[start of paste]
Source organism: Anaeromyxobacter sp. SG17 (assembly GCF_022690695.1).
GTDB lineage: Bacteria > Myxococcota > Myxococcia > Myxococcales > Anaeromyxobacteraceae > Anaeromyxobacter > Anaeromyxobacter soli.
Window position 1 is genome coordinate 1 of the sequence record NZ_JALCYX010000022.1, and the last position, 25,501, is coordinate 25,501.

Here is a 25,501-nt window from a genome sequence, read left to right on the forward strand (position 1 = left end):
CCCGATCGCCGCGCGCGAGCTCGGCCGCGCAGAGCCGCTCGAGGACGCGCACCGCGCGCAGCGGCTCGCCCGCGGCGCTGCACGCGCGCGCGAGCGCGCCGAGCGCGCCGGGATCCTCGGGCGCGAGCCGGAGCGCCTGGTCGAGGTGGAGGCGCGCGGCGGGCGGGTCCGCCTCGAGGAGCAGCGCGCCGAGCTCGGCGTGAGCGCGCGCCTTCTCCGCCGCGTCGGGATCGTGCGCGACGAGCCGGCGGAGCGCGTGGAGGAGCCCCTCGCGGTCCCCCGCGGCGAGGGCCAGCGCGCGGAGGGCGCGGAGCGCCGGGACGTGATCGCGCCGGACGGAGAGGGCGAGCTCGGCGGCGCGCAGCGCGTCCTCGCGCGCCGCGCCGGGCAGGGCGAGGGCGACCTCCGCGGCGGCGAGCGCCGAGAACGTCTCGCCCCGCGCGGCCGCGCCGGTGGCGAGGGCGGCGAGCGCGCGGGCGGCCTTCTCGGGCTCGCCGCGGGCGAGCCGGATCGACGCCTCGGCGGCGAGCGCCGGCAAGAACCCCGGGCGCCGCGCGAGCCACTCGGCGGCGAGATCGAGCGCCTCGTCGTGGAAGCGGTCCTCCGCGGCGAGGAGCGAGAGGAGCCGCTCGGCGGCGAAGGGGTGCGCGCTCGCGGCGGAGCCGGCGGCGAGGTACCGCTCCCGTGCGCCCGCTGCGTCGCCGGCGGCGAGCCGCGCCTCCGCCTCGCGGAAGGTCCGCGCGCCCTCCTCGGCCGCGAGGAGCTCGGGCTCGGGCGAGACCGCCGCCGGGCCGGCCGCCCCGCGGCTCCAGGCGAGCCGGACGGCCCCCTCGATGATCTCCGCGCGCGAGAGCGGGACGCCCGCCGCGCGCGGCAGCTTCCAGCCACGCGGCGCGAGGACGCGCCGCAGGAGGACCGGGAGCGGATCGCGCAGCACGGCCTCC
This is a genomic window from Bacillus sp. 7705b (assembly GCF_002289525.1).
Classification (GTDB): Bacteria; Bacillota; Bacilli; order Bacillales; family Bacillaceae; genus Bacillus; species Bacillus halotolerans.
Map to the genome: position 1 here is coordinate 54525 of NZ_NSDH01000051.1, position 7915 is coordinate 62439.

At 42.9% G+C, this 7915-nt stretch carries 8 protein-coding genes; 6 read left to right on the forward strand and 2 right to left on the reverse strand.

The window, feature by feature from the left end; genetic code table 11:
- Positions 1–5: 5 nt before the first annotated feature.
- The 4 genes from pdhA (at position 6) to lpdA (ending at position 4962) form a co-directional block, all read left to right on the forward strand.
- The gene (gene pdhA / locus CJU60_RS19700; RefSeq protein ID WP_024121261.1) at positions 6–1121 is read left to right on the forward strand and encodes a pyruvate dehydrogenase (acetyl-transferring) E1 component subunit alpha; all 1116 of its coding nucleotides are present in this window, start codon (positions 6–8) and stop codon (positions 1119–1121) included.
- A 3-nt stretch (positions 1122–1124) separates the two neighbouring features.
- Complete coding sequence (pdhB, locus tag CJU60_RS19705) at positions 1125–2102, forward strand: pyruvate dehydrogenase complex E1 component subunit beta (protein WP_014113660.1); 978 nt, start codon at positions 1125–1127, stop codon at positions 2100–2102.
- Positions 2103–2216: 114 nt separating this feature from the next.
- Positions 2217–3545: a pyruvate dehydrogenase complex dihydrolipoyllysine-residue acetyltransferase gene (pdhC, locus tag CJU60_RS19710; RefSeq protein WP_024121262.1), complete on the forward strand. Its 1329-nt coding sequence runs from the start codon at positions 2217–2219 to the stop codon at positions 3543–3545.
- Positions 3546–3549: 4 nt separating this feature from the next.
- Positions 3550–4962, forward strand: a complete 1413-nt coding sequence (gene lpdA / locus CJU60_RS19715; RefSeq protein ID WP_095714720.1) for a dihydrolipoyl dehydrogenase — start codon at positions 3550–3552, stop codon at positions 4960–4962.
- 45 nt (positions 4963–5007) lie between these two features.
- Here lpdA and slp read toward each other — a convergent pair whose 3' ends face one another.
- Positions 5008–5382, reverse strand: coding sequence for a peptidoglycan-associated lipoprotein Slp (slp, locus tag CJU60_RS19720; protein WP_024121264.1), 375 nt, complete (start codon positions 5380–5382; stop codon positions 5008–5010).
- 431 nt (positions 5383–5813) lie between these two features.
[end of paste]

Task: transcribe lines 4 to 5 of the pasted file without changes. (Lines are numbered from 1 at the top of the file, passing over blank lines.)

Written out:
Here is a 25,501-nt window from a genome sequence, read left to right on the forward strand (position 1 = left end):
CCCGATCGCCGCGCGCGAGCTCGGCCGCGCAGAGCCGCTCGAGGACGCGCACCGCGCGCAGCGGCTCGCCCGCGGCGCTGCACGCGCGCGCGAGCGCGCCGAGCGCGCCGGGATCCTCGGGCGCGAGCCGGAGCGCCTGGTCGAGGTGGAGGCGCGCGGCGGGCGGGTCCGCCTCGAGGAGCAGCGCGCCGAGCTCGGCGTGAGCGCGCGCCTTCTCCGCCGCGTCGGGATCGTGCGCGACGAGCCGGCGGAGCGCGTGGAGGAGCCCCTCGCGGTCCCCCGCGGCGAGGGCCAGCGCGCGGAGGGCGCGGAGCGCCGGGACGTGATCGCGCCGGACGGAGAGGGCGAGCTCGGCGGCGCGCAGCGCGTCCTCGCGCGCCGCGCCGGGCAGGGCGAGGGCGACCTCCGCGGCGGCGAGCGCCGAGAACGTCTCGCCCCGCGCGGCCGCGCCGGTGGCGAGGGCGGCGAGCGCGCGGGCGGCCTTCTCGGGCTCGCCGCGGGCGAGCCGGATCGACGCCTCGGCGGCGAGCGCCGGCAAGAACCCCGGGCGCCGCGCGAGCCACTCGGCGGCGAGATCGAGCGCCTCGTCGTGGAAGCGGTCCTCCGCGGCGAGGAGCGAGAGGAGCCGCTCGGCGGCGAAGGGGTGCGCGCTCGCGGCGGAGCCGGCGGCGAGGTACCGCTCCCGTGCGCCCGCTGCGTCGCCGGCGGCGAGCCGCGCCTCCGCCTCGCGGAAGGTCCGCGCGCCCTCCTCGGCCGCGAGGAGCTCGGGCTCGGGCGAGACCGCCGCCGGGCCGGCCGCCCCGCGGCTCCAGGCGAGCCGGACGGCCCCCTCGATGATCTCCGCGCGCGAGAGCGGGACGCCCGCCGCGCGCGGCAGCTTCCAGCCACGCGGCGCGAGGACGCGCCGCAGGAGGACCGGGAGCGGATCGCGCAGCACGGCCTCC